But, deft marketing - Helmet-X is lighter, has more vents, is used by pro of the moment - has convinced people that helmets have progressed. This is true aesthetically, and from a comfort point of view. A mean-looking modern helmet looks superior to a Skid Lid and is nicer for your hot noggin.
But, if you truly craved top-notch cranial protection, you’d be better off with a 1980s helmet.
Surprisingly few of today’s helmets meet the tough Snell standards. CPSC-certification and CEN standards may look pukka but they are inferior to Snell. There’s a bunch of Chinese bucket helmets on the ‘certified by Snell’ list and a few from Limar. Specialized helmets are also on the dated-looking Snell website - alone among the well-known branded helmets - but check in the liner for the exact standard now used for each Specialized helmet.
The best thing about the more upmarket, up-to-date helmets – apart from their superior styling, lighter weight, and bucket-loads of vents - is the retention. Prior to the Roc Loc stabilisation head-clasper - now on its fourth generation - helmet fit was hit-and-miss. Retention devices are now commonplace and, anecdotally, appear to offer greater safety than older helmets, although studies show that some aero helmets, upon impact, defeat even the best retention devices.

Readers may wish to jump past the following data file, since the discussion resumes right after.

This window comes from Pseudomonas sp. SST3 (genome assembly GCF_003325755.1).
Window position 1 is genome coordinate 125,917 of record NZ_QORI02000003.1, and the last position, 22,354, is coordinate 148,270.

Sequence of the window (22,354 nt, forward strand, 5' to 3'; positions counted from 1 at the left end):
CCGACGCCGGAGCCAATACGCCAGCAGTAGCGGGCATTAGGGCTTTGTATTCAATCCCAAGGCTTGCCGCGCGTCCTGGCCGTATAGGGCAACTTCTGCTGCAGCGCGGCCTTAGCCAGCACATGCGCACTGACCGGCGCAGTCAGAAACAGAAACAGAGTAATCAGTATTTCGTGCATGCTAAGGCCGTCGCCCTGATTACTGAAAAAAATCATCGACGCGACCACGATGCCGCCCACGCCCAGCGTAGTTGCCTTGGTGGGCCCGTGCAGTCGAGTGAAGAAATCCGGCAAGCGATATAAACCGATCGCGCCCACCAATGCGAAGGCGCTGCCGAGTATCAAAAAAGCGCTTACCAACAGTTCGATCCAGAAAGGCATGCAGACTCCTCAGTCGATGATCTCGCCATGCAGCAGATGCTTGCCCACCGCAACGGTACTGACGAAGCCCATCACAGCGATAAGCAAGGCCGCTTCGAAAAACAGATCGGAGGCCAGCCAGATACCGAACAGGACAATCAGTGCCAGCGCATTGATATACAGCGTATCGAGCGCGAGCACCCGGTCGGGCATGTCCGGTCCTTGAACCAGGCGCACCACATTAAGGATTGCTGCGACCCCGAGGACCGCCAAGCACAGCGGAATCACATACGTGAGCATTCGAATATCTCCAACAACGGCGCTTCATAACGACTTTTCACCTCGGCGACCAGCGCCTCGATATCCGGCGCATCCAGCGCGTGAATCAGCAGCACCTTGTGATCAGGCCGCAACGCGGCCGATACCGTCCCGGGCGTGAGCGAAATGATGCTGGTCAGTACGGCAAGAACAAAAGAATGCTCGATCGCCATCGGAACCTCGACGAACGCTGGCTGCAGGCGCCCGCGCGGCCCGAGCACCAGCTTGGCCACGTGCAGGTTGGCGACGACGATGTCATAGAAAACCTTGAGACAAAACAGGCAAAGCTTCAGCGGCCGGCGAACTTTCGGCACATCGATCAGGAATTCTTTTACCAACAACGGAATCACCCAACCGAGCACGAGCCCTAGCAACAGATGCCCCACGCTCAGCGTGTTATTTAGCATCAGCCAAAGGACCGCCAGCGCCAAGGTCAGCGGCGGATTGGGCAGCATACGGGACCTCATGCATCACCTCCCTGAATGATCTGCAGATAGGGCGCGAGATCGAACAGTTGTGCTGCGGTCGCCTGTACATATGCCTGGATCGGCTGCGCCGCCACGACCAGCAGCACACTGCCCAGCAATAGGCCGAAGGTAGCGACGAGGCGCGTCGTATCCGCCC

The American pro-helmet organisation the Bicycle Helmet Safety Institute believes the current obsession for vents and sexy helmet shapes, including ‘vent tails’ - is a Bad Thing:
“Unfortunately opening up new vents usually requires harder, more dense foam and squaring off the edges of the remaining foam ribs to squeeze out the most impact protection possible from the narrower pieces still there. Since we believe that rounder shells and less dense foam are virtues in a crash, we don’t recommend hyper-vented helmets unless you can’t live without the added ventilation…
“…better construction techniques don’t often mean better impact protection, just thinner helmets and more vents. In short, more money will buy you more vents, but not necessarily more safety…
“We believe that the ideal surface for striking a road resembles a bowling ball: hard, smooth and round. Round shells reduce to a minimum any tendency for a helmet to ’stick’ to the surface when you hit, with the possibility of increasing impact intensity, contributing to rotational brain injury or jerking the rider’s neck.”
Randy Swart, director of the Bicycle Helmet Safety Institute, believes even the toughest of today’s helmet standards are weak: